The enzymatic synthesis of esters and peptides is unfavoured in aqueous solvent systems due to competing hydrolysis. This can be overcome by using energy rich substrate analogues: elimination of a good leaving group temporarily establishes more favourable equilibrium conditions, allowing for (nearly) complete conversion. While kinetically controlled syntheses of esters and peptides in water are common knowledge in biocatalysis textbooks, the prevalence of kinetic control is less well known for other enzyme classes. Here, the general concepts of thermodynamic and kinetic control are illustrated at the example of the well-studied synthesis of β-lactam antibiotics and are shown to similarly also apply to other enzyme classes. Notably, the enzymatic synthesis of diastereomers shows the same characteristic energy profile as that of Diels-Alder reactions. This allows for the selective synthesis of different diastereomers under either thermodynamically or kinetically controlled conditions. Prospects and pitfalls of this notion are discussed at the example of the thermodynamic epimerisation of hydroxysteroids and recent examples of kinetically controlled aldol reactions. Kinetic reaction control can therefore not only be used to increase conversions towards a single product, but also to selectively afford different diastereomers. This review highlights the prevalence of both concepts within the field of biocatalysis.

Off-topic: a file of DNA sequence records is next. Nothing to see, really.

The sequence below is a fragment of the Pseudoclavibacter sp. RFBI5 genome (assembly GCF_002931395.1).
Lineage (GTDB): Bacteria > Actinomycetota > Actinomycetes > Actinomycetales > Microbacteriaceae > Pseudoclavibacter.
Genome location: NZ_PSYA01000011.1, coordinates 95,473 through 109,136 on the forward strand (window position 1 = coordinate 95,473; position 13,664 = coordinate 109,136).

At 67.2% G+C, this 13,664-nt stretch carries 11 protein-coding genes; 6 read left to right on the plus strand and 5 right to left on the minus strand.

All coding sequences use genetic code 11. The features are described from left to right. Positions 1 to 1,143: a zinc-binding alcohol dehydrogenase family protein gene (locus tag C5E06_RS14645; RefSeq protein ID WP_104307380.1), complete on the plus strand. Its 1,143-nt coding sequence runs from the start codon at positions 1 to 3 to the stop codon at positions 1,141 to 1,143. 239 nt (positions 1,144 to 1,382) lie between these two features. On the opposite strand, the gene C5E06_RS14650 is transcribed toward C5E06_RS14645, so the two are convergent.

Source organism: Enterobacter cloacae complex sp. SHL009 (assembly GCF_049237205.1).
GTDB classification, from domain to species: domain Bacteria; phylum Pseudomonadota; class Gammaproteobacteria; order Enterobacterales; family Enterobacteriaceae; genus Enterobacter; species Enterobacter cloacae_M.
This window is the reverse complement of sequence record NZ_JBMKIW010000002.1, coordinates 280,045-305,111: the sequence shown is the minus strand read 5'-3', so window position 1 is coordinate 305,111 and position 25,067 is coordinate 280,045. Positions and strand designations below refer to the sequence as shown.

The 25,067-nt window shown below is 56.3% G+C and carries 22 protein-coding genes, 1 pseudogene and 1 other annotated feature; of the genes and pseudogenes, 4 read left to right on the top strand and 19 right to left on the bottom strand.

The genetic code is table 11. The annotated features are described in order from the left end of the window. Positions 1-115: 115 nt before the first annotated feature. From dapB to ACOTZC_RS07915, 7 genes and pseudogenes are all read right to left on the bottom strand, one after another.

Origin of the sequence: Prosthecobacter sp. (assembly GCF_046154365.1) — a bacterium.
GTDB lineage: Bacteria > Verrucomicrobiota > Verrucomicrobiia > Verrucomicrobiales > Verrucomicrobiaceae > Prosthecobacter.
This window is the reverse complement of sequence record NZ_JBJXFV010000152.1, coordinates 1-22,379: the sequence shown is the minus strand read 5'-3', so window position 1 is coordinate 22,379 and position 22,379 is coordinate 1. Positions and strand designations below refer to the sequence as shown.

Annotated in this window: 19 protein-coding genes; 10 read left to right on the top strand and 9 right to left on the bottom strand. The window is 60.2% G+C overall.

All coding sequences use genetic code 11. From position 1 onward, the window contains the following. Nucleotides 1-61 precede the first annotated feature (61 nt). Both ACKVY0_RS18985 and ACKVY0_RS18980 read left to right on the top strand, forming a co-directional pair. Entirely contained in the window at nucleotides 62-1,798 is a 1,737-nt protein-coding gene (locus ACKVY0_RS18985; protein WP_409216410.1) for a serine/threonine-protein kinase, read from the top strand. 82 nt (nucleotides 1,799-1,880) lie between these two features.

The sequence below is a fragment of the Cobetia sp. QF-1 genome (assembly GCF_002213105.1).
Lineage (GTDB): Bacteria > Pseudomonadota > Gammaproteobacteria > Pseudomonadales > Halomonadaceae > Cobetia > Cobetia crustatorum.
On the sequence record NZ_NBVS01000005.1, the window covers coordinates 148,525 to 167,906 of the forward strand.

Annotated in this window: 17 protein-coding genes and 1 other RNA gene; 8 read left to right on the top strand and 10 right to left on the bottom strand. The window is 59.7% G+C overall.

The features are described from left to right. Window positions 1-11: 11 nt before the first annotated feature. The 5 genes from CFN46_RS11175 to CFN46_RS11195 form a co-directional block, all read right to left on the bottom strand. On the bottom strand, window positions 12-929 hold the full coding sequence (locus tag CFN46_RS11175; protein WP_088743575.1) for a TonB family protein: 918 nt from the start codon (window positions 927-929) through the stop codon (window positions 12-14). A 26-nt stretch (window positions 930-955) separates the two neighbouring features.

|Number of pages||12|
|Publication status||Published - 2019|
- Asymmetric synthesis
- Kinetic control
- Thermodynamic control